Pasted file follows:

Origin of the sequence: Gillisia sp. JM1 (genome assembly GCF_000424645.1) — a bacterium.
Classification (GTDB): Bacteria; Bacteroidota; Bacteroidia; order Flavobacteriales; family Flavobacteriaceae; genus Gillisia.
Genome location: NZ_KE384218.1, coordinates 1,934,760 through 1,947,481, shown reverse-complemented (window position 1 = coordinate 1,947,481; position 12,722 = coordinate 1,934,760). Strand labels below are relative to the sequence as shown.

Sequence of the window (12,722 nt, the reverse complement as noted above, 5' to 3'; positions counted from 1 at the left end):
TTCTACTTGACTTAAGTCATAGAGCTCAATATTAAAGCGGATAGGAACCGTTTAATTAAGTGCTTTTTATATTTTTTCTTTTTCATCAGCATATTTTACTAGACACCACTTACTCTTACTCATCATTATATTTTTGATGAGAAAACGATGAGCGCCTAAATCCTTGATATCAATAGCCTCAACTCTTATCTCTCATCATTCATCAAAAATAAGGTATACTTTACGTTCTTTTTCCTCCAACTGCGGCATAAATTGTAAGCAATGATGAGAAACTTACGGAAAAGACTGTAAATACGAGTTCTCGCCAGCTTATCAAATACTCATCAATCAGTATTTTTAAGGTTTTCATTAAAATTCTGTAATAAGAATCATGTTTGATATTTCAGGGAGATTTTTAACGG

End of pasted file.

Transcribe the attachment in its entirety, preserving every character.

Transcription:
Origin of the sequence: Gillisia sp. JM1 (genome assembly GCF_000424645.1) — a bacterium.
Classification (GTDB): Bacteria; Bacteroidota; Bacteroidia; order Flavobacteriales; family Flavobacteriaceae; genus Gillisia.
Genome location: NZ_KE384218.1, coordinates 1,934,760 through 1,947,481, shown reverse-complemented (window position 1 = coordinate 1,947,481; position 12,722 = coordinate 1,934,760). Strand labels below are relative to the sequence as shown.

Sequence of the window (12,722 nt, the reverse complement as noted above, 5' to 3'; positions counted from 1 at the left end):
TTCTACTTGACTTAAGTCATAGAGCTCAATATTAAAGCGGATAGGAACCGTTTAATTAAGTGCTTTTTATATTTTTTCTTTTTCATCAGCATATTTTACTAGACACCACTTACTCTTACTCATCATTATATTTTTGATGAGAAAACGATGAGCGCCTAAATCCTTGATATCAATAGCCTCAACTCTTATCTCTCATCATTCATCAAAAATAAGGTATACTTTACGTTCTTTTTCCTCCAACTGCGGCATAAATTGTAAGCAATGATGAGAAACTTACGGAAAAGACTGTAAATACGAGTTCTCGCCAGCTTATCAAATACTCATCAATCAGTATTTTTAAGGTTTTCATTAAAATTCTGTAATAAGAATCATGTTTGATATTTCAGGGAGATTTTTAACGG